Wealthy Nations Are Eating Their Way Past the Paris Agreement’s Climate Targets

As the U.S. develops new dietary advice, critics blast industry influence and two new reports show most countries breaking their greenhouse gas budgets for food.

Jul 16, 2020
Cattle are seen after they were driven across the border from Mexico into the United States in Santa Teresa, New Mexico. Credit: Joe Raedle/Getty Images

Cattle are seen after they were driven across the border from Mexico into the United States in Santa Teresa, New Mexico. Credit: Joe Raedle/Getty Images

The world's richest countries account for an overly large portion of food-related greenhouse gas emissions and need to radically overhaul their diets to meet global health and climate targets, researchers say.

In two new reports published Wednesday researchers analyzed countries' diets—and their government's dietary recommendations—finding that consumption patterns, especially in rich countries including the U.S., far exceed the greenhouse gas "budget" that countries need to maintain to stave off the worst effects of climate change.

"The world's biggest contributors to the climate crisis can't continue to ignore the environmental cost of what we eat," said Stephanie Feldstein, a director at the Center for Biological Diversity, who was not involved in either study. "Integrating sustainability into national dietary guidelines is an important way to recognize that food policy is climate policy."

A growing body of research has found that shifting to more plant-based diets and away from emissions-intensive livestock and dairy consumption is critical to slowing climate-warming emissions. Overall, the global food system accounts for about one-quarter of greenhouse gas emissions.

Roughly a dozen countries have dietary guidelines that include environmental considerations and recommend shifting to more plant-based diets. But more countries need to embed climate impacts into their guidelines, the researchers said. The U.S. Dietary Guidelines, for example, don't include environmental considerations, nor do they contain explicit instructions to eat less livestock-heavy diets.

"You have to integrate both human health and environmental health. You can't just focus on one or the other," said Brent Loken, a food scientist with the World Wildlife Fund. "Leaving environmental considerations out of dietary guidelines is like being stuck in the dark ages."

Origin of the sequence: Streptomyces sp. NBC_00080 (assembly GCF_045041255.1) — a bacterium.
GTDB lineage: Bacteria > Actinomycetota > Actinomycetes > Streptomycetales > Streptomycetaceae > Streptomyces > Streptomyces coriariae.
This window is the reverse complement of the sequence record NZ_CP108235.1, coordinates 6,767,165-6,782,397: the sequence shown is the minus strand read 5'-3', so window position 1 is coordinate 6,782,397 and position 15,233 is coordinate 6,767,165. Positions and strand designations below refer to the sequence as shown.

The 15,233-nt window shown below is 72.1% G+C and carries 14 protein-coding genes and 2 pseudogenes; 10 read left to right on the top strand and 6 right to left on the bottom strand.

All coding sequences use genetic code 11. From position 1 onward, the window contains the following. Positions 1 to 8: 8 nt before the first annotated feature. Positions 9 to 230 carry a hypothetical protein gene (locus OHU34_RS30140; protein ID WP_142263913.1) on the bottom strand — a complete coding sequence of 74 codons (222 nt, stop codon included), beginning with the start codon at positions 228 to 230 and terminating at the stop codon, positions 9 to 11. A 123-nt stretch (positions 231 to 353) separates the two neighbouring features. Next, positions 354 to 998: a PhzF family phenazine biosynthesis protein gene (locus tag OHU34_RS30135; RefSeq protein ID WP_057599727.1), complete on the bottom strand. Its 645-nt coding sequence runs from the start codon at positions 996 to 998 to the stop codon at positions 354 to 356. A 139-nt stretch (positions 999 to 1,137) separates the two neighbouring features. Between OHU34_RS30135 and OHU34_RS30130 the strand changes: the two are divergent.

One of the reports, authored by Loken and released by the EAT Forum, a Norway-based think tank that last year released an influential report on sustainable diets in collaboration with The Lancet, looked at the climate effects of diets and dietary advice in the world's biggest economies.   

It finds that the diets of the G20 countries account for 75 percent of the greenhouse gas emissions that the world's countries can emit producing food while still staying within the targets of the Paris Climate Agreement. In theory, that leaves only 25 percent for the rest of the world, which includes countries where millions are malnourished.

"When we're thinking about meeting the goals of the Paris agreement, we know that we have to decarbonize other sectors, like energy and transport. That's pretty clear-cut," Loken explained. "But for food it's going to be different, because no matter what, we'll have livestock, and fertilizer and we'll till the soil. No matter what, we'll generate emissions."

The EAT researchers found that if top economies shifted to plant-based diets beyond the levels that those nations currently advise, they could lower their "food prints" to about 40 percent of the total planetary carbon budget for food, which they estimate at about 5 gigatons of greenhouse gasses in 2050.

Some countries, on a per capita basis, are particularly bad offenders. Countries in the EU, the US, Australia and Argentina emit more greenhouse gasses in connection with their diets and should pursue more ambitious reductions in greenhouse-gas intensive foods, the authors said. Others, including India and Indonesia, will need a slight increase to meet the food needs of their populations.